The Age of Electroacoustics
Transforming Science and Sound
312 pp., 6 x 9 in, 28 b&w illus.
- Published: November 11, 2016
- Published: November 11, 2016
The transformation of acoustics into electro-acoustics, a field at the intersection of science and technology, guided by electrical engineering, industry, and the military.
At the end of the nineteenth century, acoustics was a science of musical sounds; the musically trained ear was the ultimate reference. Just a few decades into the twentieth century, acoustics had undergone a transformation from a scientific field based on the understanding of classical music to one guided by electrical engineering, with industrial and military applications. In this book, Roland Wittje traces this transition, from the late nineteenth-century work of Hermann Helmholtz to the militarized research of World War I and media technology in the 1930s.
Wittje shows that physics in the early twentieth century was not only about relativity and atomic structure but encompassed a range of experimental, applied, and industrial research fields. The emergence of technical acoustics and electroacoustics illustrates a scientific field at the intersection of science and technology. Wittje starts with Helmholtz's and Rayleigh's work and its intersection with telegraphy and early wireless, and continues with the industrialization of acoustics during World War I, when sound measurement was automated and electrical engineering and radio took over the concept of noise. Researchers no longer appealed to the musically trained ear to understand sound but to the thinking and practices of electrical engineering. Finally, Wittje covers the demilitarization of acoustics during the Weimar Republic and its remilitarization at the beginning of the Third Reich. He shows how technical acoustics fit well with the Nazi dismissal of pure science, representing everything that “German Physics” under National Socialism should be: experimental, applied, and relevant to the military.
This is history of science of the first order, a really fascinating and well-written book that maps the multiple geographies of electroacoustics in the interwar period. Wittje's innovative conceptual framework links sound, space, and time to explore the transformation of physics in the interwar period.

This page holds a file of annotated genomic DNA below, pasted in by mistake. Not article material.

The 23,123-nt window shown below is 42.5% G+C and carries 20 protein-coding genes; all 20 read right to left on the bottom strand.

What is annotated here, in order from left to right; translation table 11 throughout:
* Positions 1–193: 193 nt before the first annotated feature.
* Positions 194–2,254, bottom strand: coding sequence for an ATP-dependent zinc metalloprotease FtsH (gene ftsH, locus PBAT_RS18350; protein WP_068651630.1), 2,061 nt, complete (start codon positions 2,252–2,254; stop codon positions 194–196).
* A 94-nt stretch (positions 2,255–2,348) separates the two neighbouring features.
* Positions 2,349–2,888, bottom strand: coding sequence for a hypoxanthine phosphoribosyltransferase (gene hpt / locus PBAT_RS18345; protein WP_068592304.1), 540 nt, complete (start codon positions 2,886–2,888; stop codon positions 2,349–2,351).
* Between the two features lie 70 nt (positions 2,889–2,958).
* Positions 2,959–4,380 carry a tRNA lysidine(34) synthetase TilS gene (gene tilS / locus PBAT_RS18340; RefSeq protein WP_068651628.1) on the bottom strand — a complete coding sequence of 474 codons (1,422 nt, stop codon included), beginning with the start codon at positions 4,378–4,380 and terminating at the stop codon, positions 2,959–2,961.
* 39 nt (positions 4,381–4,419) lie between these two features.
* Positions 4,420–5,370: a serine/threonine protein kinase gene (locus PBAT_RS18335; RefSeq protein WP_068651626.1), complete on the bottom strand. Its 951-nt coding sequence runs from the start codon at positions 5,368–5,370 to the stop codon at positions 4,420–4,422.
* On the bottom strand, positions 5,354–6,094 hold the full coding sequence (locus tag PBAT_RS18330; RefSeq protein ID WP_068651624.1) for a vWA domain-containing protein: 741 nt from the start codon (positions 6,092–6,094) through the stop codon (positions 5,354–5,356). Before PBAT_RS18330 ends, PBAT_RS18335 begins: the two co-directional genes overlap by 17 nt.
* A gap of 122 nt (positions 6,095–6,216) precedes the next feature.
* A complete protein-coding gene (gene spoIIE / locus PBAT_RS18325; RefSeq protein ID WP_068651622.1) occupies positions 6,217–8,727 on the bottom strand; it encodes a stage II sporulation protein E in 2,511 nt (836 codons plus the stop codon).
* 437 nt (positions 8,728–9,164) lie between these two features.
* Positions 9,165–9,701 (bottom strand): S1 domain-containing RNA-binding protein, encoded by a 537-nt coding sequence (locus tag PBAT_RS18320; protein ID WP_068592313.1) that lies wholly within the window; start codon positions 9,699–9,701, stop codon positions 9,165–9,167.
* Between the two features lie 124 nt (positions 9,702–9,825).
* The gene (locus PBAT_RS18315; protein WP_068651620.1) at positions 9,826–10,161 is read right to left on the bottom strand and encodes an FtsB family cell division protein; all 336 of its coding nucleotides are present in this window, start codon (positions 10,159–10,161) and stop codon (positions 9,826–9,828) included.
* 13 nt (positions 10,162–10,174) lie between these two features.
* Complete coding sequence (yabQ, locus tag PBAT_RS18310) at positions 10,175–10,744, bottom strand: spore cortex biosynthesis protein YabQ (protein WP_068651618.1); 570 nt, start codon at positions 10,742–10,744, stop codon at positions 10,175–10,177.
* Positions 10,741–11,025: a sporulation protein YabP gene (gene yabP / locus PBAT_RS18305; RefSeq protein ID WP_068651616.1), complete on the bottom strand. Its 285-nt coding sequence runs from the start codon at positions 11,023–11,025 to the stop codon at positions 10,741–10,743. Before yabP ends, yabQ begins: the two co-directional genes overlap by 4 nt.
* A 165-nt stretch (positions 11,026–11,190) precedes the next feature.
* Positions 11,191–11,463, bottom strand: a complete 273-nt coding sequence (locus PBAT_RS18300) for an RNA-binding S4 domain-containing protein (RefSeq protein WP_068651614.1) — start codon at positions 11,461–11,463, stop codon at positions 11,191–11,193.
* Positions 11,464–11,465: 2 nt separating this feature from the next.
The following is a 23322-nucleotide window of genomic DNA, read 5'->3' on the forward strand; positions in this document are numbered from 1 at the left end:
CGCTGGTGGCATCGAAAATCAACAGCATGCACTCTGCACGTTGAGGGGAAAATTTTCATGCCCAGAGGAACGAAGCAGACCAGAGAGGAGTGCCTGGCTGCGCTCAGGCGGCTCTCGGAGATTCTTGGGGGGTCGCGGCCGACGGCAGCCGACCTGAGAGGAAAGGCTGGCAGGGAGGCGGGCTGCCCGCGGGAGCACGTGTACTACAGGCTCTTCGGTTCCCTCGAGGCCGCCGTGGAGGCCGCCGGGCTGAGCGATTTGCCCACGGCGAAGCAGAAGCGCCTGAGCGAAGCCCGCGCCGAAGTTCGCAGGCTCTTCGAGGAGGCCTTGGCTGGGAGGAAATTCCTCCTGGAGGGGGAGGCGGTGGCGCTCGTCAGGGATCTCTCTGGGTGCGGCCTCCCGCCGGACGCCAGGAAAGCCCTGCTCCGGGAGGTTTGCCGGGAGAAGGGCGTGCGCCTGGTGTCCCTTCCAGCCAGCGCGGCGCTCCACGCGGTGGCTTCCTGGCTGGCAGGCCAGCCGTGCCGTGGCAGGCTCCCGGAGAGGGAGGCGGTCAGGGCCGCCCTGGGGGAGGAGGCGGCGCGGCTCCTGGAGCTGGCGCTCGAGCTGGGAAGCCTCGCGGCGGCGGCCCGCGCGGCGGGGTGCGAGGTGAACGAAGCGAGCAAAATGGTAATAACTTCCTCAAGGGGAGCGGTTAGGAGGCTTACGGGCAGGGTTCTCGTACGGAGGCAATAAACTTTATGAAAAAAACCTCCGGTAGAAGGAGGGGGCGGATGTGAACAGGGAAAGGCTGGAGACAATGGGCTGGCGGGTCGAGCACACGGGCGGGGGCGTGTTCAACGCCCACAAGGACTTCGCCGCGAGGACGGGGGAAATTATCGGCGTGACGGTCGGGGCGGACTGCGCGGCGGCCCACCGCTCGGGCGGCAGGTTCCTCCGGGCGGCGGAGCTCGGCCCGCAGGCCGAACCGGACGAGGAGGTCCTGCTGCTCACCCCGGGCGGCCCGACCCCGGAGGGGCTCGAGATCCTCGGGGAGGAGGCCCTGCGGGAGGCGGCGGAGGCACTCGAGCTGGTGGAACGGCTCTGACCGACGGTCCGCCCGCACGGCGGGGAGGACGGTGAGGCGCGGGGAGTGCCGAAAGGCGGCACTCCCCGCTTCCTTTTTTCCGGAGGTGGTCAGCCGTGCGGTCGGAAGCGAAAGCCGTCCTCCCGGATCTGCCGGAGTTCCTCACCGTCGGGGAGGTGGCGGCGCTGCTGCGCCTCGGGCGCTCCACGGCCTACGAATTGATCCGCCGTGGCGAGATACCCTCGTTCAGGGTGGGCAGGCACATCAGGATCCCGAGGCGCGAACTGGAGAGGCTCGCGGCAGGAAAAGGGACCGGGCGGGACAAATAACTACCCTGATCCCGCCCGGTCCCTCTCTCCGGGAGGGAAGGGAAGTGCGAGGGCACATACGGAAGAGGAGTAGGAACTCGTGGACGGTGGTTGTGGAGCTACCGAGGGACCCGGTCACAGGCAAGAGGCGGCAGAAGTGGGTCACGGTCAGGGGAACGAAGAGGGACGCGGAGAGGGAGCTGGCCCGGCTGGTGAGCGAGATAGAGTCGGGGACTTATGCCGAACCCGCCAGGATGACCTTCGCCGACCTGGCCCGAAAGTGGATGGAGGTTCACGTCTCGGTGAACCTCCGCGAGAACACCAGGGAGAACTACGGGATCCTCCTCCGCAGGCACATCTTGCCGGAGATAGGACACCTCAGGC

Helmuth Trischler, Head of Research, Deutsches Museum, Munich; Professor of Modern History at LMU Munich
In The Age of Electroacoustics, Roland Wittje charts the emergence of a 'technical acoustics' that understood sound through electrical instruments and electrical metaphors. Wittje follows the rise of electroacoustics through cultural, military, academic, and political histories. But he also challenges the divide between basic and applied science, so central to received histories of science, technology, media, and engineering. To understand the history of acoustics means we have to understand the history of physics—and of science—in a fresh, new way. Exhaustively researched, erudite, full of technical and historical detail, international in scope, and sensitive to political context, The Age of Electroacoustics offers a synthetic and wide-ranging history of a crucial turning point in the history of modern life.
Jonathan Sterne, Professor and James McGill Chair in Culture and Technology, McGill University; author of MP3: The Meaning of a Format and The Audible Past: Cultural Origins of Sound Reproduction
It is a bold enterprise to proclaim the 'age' of something—but Roland Wittje's study succeeds. The example of rethinking sound in terms of electricity-based technology demonstrates that so allegedly natural a part of our lives as sound and auditory perception undergo radical change when new technology becomes available. His rich narrative explains how the 'conceptual redefinition of sound' around 1900 interfered with science, politics, and economy. It will convince its readers to rethink our relation to technology in aural perception.
Julia Kursell, Professor of Musicology and Codirector of the Vossius Center for the History of Humanities and Sciences, University of Amsterdam